When you hear the name Salvador Dali, chances are the first thing that comes to mind is either his prolific mustache or that print you had in your college dorm room. Many painters languish in obscurity until after their deaths, but not Dali—he was an international celebrity in his 30s, a status he relished and actively cultivated. As you might expect, his life was as bizarre and disturbing as his paintings.
5 He Hated School
To say Dali didn’t do well in school would be an understatement. Though it’s somewhat cliché for artists to feel confined by the disciplinary rigors of formal education, Dali took his hatred for school to extreme levels. In primary school his performance was mediocre at best, with the young Dali spending more time daydreaming than studying. His poor performance led his father to enroll him in a private school, where he did marginally better but continued to feel stifled by the classroom. When he later gained acceptance to an art academy in Madrid, the provocative painter redefined youthful rebellion. The San Fernando Academy of Art expelled Dali twice—once for allegedly leading a student revolt, and finally for calling an examination tribunal incompetent.
4 His Contemporaries Called Him a Sell Out
As Dali became more of an international celebrity, fellow surrealists became openly critical of his fame and the commercialization of his art. André Breton, founder and purported leader of the Surrealist movement, took to calling the artist “Avida Dollars,” an anagram of “Salvador Dali.” The nickname can be roughly translated to “eager for dollars,” inferring Dali was only in it for the money—the type of person you’d today dismiss as a “sell out.” When Dali divorced from the movement he ceased affiliating himself with any particular group, in much the same way modern musicians insist they’re not a part of any particular genre.
3 He Had the Same Name as His Dead Brother
Salvador Dali’s parents had another son before him, a son who contracted meningitis as a toddler and died. When his mother gave birth to a second son nine months later, she and his father gave him the same name as the previous son who had died. Leaving aside the matter of timing that leads to the conclusion the artist was conceived the same day his brother died, this was still a fairly questionable parenting decision. Dali’s parents looked upon him as a replacement for the son who had died, and Dali’s carefully cultivated eccentricity was designed to distinguish him from the ghost-child. In many ways, Dali came to consider his brother an early version of himself—a rough draft he needed to destroy.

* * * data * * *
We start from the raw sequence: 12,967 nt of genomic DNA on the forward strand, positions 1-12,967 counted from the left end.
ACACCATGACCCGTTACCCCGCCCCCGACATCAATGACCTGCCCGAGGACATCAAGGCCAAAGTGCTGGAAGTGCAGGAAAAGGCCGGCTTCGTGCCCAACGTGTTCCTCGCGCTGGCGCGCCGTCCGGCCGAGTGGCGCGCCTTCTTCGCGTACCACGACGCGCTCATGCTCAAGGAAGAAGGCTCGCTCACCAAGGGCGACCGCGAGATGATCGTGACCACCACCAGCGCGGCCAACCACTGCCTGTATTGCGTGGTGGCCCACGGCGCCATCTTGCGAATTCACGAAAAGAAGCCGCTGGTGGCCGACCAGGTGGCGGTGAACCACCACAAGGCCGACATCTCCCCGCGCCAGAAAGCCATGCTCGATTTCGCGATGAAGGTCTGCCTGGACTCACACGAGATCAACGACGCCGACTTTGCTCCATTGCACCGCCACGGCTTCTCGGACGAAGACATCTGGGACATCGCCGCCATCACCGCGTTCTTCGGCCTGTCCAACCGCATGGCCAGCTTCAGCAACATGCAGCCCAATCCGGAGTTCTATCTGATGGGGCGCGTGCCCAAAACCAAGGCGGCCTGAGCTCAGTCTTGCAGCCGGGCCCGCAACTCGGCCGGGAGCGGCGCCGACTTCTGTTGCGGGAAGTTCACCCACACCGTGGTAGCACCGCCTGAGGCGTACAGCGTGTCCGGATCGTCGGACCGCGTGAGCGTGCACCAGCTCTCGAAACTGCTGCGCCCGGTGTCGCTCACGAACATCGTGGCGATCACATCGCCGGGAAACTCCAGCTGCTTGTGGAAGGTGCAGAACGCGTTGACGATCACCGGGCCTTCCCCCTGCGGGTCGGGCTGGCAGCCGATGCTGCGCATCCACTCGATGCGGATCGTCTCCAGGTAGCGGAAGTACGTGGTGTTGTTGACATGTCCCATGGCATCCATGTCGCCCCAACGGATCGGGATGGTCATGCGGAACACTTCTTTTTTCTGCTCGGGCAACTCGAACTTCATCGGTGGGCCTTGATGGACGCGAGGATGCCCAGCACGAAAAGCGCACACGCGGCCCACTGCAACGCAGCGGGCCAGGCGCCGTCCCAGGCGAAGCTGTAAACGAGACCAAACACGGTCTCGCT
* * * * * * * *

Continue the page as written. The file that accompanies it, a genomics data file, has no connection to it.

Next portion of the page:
2 He Worked with Walt Disney
Disney may be the last name you’d think of when you think of Dali, but the two men met in the 1940s and became lifelong friends. Disney even approached Dali once about collaborating on a film, and Dali enthusiastically agreed. The artist began sketching storyboards for “Destino,” a film based on a folk song popular in Mexico. Although Disney scrapped the project just three months after it started, Dali’s notes and sketches survived. The Disney company brought in a group of French animators over 50 years later to bring life to “Destino,” and their six-minute short is available on YouTube.
1 He Had a Thing for Hitler
Dali’s paintings often transcribed his dreams and the images that floated through them, but he got in a tangle with his fellow surrealists when he developed a rather odd obsession with Adolf Hitler. In Dali’s sleeping mind, Hitler pranced about as a pale-skinned woman. He’d also pictured Hitler as “a wet nurse with four testicles and four foreskins,” although he focused most intently on fantasy-Hitler’s breasts, which he believed symbolized childhood memories. Sometimes even the absurd can go a step too far, and sexual fantasies about Hitler were a bit rich for Dali’s contemporaries in Spain in 1934. After being tried and expelled from the surrealist movement, Dali moved to the United States.